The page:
EU citizens who immigrate to Britain just before Brexit will be sent back, the new minister in charge of leading us out of the EU has said.
David Davis said a possible surge in people coming to Britain just before our departure from the EU could be returned to their home countries, denying them the leave to remain likely to be granted to those who are already here.
‘We may have to say that the right to indefinite leave to remain protection only applies before a certain date. But you have to make those judgments on reality not speculation.”
Meanwhile, the new International Trade Secretary Liam Fox has said he is expecting Britain to leave the EU on January 1, 2019, with countries including Canada and Australia already seeking to secure trade deals in time for this date.
He told The Sunday Times: “We can make Britain a beacon for open trade.”
But the setting of a specific date, relatively soon could put him at odds with May, who has said Britain “won’t be rushed” into activating Article 50, beginning the legal process to leave.
She has also said a “UK position” needs to be established before Brexit negotiations begin.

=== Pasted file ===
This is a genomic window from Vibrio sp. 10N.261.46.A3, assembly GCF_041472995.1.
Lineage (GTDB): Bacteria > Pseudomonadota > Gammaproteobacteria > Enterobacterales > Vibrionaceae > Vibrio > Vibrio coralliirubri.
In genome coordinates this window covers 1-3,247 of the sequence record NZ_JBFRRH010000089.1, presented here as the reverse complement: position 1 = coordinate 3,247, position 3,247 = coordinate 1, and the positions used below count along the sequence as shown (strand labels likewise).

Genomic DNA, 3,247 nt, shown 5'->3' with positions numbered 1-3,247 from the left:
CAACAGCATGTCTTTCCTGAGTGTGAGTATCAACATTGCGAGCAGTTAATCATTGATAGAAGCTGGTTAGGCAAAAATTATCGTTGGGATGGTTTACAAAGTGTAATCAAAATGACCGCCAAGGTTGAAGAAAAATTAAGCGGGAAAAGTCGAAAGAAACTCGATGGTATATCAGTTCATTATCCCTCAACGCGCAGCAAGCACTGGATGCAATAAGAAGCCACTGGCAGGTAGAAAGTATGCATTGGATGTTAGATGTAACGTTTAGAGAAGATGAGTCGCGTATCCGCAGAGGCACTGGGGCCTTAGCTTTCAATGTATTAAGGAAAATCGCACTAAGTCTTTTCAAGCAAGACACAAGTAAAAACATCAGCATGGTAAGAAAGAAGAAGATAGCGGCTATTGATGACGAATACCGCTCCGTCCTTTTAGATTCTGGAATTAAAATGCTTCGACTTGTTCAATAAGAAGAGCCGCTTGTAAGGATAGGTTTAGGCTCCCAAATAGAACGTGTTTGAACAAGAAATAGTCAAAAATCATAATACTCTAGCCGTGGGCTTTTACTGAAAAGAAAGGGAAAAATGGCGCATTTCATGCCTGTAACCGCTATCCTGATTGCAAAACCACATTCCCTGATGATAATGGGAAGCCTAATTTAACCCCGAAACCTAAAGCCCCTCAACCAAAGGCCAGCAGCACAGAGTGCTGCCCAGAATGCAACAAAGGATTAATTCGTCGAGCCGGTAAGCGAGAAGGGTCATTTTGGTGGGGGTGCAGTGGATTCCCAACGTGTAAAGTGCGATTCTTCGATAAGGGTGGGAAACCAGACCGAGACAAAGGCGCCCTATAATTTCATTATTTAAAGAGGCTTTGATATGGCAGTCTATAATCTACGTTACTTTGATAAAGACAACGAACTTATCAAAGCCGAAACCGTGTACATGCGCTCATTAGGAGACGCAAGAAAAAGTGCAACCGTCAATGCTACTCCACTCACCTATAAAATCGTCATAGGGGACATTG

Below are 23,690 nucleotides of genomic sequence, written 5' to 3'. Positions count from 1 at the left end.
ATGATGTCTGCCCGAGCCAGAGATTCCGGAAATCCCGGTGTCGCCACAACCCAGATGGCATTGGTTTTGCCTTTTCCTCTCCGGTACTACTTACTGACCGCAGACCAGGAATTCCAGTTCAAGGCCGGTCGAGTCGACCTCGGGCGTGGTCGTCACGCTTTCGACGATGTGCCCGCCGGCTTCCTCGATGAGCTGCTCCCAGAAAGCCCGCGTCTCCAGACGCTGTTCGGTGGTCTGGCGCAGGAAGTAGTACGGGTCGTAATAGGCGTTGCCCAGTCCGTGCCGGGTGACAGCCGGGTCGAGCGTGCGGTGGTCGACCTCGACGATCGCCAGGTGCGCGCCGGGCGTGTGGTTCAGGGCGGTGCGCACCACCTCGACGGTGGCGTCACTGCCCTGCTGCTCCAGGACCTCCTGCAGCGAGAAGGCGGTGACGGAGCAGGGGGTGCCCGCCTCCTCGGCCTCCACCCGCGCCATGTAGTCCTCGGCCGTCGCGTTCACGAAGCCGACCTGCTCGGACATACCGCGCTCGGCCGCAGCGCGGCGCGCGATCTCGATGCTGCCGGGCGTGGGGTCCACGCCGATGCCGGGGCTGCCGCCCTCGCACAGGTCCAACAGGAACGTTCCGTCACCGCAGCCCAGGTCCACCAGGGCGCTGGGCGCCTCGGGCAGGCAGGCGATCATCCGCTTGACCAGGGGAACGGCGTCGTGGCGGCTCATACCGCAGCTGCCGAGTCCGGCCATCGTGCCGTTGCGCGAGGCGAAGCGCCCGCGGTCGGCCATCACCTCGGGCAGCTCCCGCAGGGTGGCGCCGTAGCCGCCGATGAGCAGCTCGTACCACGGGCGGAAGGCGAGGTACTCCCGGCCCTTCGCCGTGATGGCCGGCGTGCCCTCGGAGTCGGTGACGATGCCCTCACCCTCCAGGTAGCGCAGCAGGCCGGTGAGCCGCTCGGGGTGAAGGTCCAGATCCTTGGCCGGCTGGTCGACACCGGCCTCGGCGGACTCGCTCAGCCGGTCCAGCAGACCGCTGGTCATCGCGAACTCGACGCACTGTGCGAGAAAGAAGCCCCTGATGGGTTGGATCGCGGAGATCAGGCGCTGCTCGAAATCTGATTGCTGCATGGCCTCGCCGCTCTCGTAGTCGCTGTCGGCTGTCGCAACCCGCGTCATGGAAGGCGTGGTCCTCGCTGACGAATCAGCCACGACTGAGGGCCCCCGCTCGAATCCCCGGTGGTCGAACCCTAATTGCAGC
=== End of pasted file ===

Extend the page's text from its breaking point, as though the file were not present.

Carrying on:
This is a clear reference to the threat of a second Scottish independence referendum, which Scottish First Minister Nicola Sturgeon has said is an option if Britain leaves the EU despite Scots voting to remain.
In her first speech in Downing Street, she said: “Not everybody knows this, but the full title of my party is the Conservative and Unionist Party and that word unionist is very important to me.
“It means we believe in the union, the precious, precious bond between England, Scotland, Wales and Northern Ireland.
“But it means something else just as important, it means we believe in a union not just between the nations of the United Kingdom, but between all our citizens, everyone of us, whoever we are and wherever we’re from.”
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